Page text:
Speaking of growth hormone, arginine increases growth hormone release at rest. If you take arginine before or after a strength training session, your growth hormone response to the workout diminishes compared to training without arginine. Long-term, a daily arginine supplement increases your growth hormone levels somewhat, in both men and women. However, it is highly unlikely that the amount of growth hormone release you can expect from arginine has any effect on your muscle mass whatsoever, even if one study saw an increase in fat-free mass after one month of arginine supplementation.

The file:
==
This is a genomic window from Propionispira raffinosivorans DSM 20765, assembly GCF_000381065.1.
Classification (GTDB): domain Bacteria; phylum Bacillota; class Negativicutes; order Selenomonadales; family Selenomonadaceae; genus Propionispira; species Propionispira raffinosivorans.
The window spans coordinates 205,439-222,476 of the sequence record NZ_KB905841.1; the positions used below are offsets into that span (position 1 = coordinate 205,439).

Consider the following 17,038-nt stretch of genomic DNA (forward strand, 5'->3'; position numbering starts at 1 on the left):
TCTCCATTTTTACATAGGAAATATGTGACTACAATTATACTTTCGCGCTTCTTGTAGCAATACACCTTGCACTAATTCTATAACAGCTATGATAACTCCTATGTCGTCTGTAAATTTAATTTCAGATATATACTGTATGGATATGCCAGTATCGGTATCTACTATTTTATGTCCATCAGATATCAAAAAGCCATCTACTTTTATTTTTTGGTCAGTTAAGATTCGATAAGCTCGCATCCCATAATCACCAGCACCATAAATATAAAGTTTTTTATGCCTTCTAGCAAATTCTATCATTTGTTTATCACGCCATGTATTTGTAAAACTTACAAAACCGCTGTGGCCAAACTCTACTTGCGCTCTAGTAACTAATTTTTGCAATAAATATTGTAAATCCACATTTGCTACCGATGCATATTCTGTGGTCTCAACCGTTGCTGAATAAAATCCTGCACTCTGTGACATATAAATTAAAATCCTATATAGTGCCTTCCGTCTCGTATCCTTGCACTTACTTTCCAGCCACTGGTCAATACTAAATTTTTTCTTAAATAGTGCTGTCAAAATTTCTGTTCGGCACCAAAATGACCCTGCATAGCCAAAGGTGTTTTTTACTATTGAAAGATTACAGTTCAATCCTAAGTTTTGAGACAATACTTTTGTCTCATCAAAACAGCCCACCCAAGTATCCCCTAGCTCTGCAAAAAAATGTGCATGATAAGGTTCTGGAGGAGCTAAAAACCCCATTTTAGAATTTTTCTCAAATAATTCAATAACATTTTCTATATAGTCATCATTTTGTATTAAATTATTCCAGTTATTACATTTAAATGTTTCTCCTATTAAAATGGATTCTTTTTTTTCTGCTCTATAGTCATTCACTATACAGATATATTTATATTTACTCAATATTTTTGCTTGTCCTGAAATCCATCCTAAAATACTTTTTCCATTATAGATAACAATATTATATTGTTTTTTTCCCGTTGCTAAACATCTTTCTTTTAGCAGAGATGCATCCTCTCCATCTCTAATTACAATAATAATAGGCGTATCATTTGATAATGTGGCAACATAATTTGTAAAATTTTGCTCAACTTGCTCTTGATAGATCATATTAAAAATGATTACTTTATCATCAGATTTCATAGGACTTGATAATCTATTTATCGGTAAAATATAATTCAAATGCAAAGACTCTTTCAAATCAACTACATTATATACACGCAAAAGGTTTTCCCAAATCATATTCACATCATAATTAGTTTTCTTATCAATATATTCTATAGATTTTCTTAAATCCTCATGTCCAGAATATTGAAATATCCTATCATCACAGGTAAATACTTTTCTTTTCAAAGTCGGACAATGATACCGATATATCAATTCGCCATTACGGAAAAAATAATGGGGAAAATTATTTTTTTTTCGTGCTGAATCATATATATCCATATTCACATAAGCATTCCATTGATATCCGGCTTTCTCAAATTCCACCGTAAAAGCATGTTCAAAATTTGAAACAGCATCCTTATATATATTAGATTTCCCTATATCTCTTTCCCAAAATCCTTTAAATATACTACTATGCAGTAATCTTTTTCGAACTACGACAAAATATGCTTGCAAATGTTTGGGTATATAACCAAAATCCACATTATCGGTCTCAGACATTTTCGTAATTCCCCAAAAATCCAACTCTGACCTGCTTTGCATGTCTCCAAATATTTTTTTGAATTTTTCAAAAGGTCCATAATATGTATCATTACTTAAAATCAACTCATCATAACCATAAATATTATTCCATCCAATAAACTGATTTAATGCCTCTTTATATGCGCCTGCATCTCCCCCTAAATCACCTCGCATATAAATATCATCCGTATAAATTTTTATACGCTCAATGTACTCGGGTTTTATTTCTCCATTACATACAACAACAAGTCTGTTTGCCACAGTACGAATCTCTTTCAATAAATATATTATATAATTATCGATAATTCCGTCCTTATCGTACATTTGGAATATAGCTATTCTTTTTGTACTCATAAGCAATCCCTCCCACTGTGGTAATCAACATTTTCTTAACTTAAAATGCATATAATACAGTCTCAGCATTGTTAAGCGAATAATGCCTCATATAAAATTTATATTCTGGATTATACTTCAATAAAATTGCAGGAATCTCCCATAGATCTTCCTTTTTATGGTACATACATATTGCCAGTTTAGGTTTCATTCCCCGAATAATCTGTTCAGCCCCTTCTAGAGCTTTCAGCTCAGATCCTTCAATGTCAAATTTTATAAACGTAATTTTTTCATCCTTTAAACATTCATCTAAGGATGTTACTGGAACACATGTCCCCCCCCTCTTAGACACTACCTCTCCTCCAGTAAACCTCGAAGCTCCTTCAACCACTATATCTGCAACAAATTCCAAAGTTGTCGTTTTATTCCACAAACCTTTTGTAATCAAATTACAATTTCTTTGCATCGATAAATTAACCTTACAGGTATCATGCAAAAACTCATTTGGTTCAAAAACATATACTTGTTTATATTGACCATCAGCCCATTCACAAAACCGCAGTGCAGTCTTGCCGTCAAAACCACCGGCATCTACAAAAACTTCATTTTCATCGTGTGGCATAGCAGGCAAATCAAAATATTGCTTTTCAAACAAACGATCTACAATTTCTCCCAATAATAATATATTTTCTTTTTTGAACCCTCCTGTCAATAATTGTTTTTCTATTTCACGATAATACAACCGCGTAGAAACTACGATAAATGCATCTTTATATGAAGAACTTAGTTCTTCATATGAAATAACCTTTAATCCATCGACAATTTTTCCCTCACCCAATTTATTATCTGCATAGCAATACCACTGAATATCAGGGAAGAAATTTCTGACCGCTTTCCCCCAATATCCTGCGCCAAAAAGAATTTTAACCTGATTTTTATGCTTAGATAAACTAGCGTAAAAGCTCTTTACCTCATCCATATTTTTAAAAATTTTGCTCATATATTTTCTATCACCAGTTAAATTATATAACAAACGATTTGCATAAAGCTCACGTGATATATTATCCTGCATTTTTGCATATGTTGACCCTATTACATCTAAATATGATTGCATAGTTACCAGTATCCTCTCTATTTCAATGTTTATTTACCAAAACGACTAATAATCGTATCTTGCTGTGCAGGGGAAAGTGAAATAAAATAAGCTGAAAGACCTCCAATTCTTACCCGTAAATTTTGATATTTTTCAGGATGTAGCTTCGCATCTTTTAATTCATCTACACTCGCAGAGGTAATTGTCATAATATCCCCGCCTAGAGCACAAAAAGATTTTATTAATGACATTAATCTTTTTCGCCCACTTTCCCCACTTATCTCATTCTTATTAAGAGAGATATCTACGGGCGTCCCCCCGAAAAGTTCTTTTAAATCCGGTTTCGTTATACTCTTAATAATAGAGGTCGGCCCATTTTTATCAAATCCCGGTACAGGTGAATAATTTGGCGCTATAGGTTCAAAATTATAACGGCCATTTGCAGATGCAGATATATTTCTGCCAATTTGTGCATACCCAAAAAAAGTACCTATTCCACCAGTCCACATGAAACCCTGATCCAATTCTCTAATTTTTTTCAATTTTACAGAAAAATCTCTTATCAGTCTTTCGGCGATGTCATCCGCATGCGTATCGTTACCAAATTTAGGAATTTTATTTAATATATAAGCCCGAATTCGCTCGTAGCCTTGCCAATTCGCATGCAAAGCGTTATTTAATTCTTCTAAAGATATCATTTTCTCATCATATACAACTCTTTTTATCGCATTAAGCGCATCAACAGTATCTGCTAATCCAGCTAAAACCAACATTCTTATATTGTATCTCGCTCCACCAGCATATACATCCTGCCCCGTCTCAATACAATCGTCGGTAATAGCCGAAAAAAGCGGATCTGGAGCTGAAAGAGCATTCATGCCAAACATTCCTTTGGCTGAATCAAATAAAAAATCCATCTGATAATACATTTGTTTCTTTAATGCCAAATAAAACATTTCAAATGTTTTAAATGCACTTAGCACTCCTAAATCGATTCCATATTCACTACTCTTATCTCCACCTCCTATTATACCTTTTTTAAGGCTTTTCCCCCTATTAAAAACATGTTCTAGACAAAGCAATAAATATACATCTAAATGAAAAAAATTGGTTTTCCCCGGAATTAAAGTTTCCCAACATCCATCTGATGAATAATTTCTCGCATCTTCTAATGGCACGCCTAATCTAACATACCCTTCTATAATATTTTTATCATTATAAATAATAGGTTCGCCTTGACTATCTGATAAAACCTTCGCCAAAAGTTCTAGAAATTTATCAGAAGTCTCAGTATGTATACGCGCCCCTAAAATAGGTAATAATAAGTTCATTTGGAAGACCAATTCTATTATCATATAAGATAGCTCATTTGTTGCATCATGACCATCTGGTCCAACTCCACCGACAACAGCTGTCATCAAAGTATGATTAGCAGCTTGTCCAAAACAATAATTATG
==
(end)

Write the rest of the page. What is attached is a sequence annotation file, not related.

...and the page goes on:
When it comes to performance, quality research is lacking. Arginine studies where the physical performance of the subjects increased did not follow up on the cause of those improvements. This makes it hard to say if it was the arginine or something else boosting performance. Most likely, evidence level B is the right place for l-arginine. Might l-arginine contribute to mechanisms regulating muscle mass and strength? Sure. Is there evidence that supplementing with l-arginine leads to increased strength and muscle mass in practice? No, there is not.
Anecdotal evidence shows that pre-workout l-arginine increases the feeling of pump in your muscles while training. If that’s the effect you’re after, experiment with arginine to your heart’s content. Some theories suggest that pump itself might contribute to muscle growth, through cell swelling, increased blood flow, and nutrient transport to the muscle cells. Again, no scientific evidence backs these speculations up.